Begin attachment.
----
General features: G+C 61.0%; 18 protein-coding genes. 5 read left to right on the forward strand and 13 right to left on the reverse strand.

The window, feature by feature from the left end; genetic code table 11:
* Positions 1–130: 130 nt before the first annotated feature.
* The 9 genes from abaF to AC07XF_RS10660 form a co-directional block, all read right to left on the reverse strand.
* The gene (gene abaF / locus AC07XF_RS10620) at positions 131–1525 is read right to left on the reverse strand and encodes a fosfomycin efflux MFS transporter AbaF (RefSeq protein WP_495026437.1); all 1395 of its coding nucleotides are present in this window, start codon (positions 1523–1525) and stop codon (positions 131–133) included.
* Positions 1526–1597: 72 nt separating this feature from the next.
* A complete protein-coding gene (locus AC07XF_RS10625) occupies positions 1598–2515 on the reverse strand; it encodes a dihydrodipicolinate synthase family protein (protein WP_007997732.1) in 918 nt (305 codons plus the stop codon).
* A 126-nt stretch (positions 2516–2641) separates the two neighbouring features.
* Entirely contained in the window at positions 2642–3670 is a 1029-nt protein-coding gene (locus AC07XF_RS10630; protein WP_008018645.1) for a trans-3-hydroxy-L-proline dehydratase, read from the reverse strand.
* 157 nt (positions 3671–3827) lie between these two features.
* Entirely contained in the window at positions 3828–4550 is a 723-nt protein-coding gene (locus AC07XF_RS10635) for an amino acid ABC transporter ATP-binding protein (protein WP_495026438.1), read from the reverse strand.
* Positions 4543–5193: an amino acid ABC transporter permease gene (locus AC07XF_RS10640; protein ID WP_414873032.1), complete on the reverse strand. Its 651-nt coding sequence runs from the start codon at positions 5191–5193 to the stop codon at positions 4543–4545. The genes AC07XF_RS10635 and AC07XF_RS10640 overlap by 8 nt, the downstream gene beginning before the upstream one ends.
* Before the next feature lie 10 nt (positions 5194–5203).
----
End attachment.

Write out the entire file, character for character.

General features: G+C 61.0%; 18 protein-coding genes. 5 read left to right on the forward strand and 13 right to left on the reverse strand.

The window, feature by feature from the left end; genetic code table 11:
* Positions 1–130: 130 nt before the first annotated feature.
* The 9 genes from abaF to AC07XF_RS10660 form a co-directional block, all read right to left on the reverse strand.
* The gene (gene abaF / locus AC07XF_RS10620) at positions 131–1525 is read right to left on the reverse strand and encodes a fosfomycin efflux MFS transporter AbaF (RefSeq protein WP_495026437.1); all 1395 of its coding nucleotides are present in this window, start codon (positions 1523–1525) and stop codon (positions 131–133) included.
* Positions 1526–1597: 72 nt separating this feature from the next.
* A complete protein-coding gene (locus AC07XF_RS10625) occupies positions 1598–2515 on the reverse strand; it encodes a dihydrodipicolinate synthase family protein (protein WP_007997732.1) in 918 nt (305 codons plus the stop codon).
* A 126-nt stretch (positions 2516–2641) separates the two neighbouring features.
* Entirely contained in the window at positions 2642–3670 is a 1029-nt protein-coding gene (locus AC07XF_RS10630; protein WP_008018645.1) for a trans-3-hydroxy-L-proline dehydratase, read from the reverse strand.
* 157 nt (positions 3671–3827) lie between these two features.
* Entirely contained in the window at positions 3828–4550 is a 723-nt protein-coding gene (locus AC07XF_RS10635) for an amino acid ABC transporter ATP-binding protein (protein WP_495026438.1), read from the reverse strand.
* Positions 4543–5193: an amino acid ABC transporter permease gene (locus AC07XF_RS10640; protein ID WP_414873032.1), complete on the reverse strand. Its 651-nt coding sequence runs from the start codon at positions 5191–5193 to the stop codon at positions 4543–4545. The genes AC07XF_RS10635 and AC07XF_RS10640 overlap by 8 nt, the downstream gene beginning before the upstream one ends.
* Before the next feature lie 10 nt (positions 5194–5203).